To whom was Christ referring to in Luke 9:41?
Was Christ here upbraiding his disciples for failure to cast out the demonic spirit or the multitude for their unbelief?
Yes. This is most clear that Jesus’s rebuke was directed towards his disciples when examining what follows the parallel passage from Matthew 17:16-20,
16 And I brought him to your disciples, and they could not heal him.” 17 And Jesus answered, “O faithless and twisted generation, how long am I to be with you? How long am I to bear with you? Bring him here to me.” 18 And Jesus rebuked the demon, and it came out of him, and the boy was healed instantly. 19 Then the disciples came to Jesus privately and said, “Why could we not cast it out?” 20 He said to them, “Because of your little faith...
Above in the Matthew passage, Jesus blames the disciple’s inability to cast out the demon in verse 20 on the very criticism he expressed in verse 17: their lack of faith.
Up to this point, especially in Mark, there have been several incidents where the disciples’ lack of faith was on display (Mark 4:40, 6:51-52, 8:4,14-21,31-33, 9:19, Matthew 8:26, 14:31)
Jesus would gently question them about it or just let it slide, but increasingly he began to more publicly dress down His disciples.
31 And he began to teach them that the Son of Man must suffer many things and be rejected by the elders and the chief priests and the scribes and be killed, and after three days rise again. 32 And he said this plainly. And Peter took him aside and began to rebuke him. 33 But turning and seeing his disciples, he rebuked Peter and said, “Get behind me, Satan! For you are not setting your mind on the things of God, but on the things of man.”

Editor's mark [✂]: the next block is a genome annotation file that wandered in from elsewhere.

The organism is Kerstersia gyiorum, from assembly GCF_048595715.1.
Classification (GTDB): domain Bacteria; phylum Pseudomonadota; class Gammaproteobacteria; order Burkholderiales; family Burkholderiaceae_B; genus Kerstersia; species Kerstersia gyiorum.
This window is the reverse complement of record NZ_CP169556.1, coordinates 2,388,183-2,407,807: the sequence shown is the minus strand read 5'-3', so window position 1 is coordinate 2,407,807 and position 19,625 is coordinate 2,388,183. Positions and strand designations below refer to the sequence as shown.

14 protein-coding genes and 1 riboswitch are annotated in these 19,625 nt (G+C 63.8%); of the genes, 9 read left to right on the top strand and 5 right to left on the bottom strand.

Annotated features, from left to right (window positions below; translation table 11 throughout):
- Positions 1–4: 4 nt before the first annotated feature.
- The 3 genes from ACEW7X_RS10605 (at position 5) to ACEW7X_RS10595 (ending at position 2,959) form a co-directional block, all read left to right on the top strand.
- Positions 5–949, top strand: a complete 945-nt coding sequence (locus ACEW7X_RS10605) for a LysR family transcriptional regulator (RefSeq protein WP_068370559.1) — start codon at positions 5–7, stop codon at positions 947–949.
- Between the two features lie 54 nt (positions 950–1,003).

34 And calling the crowd to him with his disciples, he said to them, “If anyone would come after me, let him deny himself and take up his cross and follow me... 38 For whoever is ashamed of me and of my words in this adulterous and sinful generation, of him will the Son of Man also be ashamed when he comes in the glory of his Father with the holy angels.” Mark 8:31-38
Notice how Jesus refers to Peter as Satan and associates Peter’s shame of Jesus and his words with this adulterous and sinful generation. This is a shocking turn of events for Peter as he just made the great confession in Mark 8:27. In Matthew, there are only five verses between Jesus blessing Peter for his confession and rebuffing him as an agent of Satan:
16 Simon Peter replied, “You are the Christ, the Son of the living God.” 17 And Jesus answered him, “Blessed are you, Simon Bar-Jonah! For flesh and blood has not revealed this to you, but my Father who is in heaven... 23 But he turned and said to Peter, “Get behind me, Satan! You are a hindrance to me. For you are not setting your mind on the things of God, but on the things of man.” -Matthew 16:16-23
Jesus is not holding back. He doesn’t have much time left. The apostles were supposed to bring the gospel to the world, and yet they did not believe the gospel. They were willing to follow him around, but they were ashamed of what he said. They could confess Jesus as the Son of God, but they could not embrace his need to suffer as the Son of Man. They believed in him but did not believe him. And now, because of their lack of faith, a boy and his Father were needlessly suffering when they should have been able to heal them for Jesus had already given them, over all demons, authority and power:
1 And he called the twelve together and gave them power and authority over all demons and to cure diseases (Luke 9:1)
This is a good reminder for us who confess Christ to check ourselves to see that we not only believe in the person of Jesus Christ but also believe in the person of Jesus Christ and the word of Christ - the teachings and commands he has left us with through his disciples. He has given us the power through his word to spiritually heal and save the lives of others... Are there those around us who needlessly suffer spiritually and stumble towards death because of our lack of faith?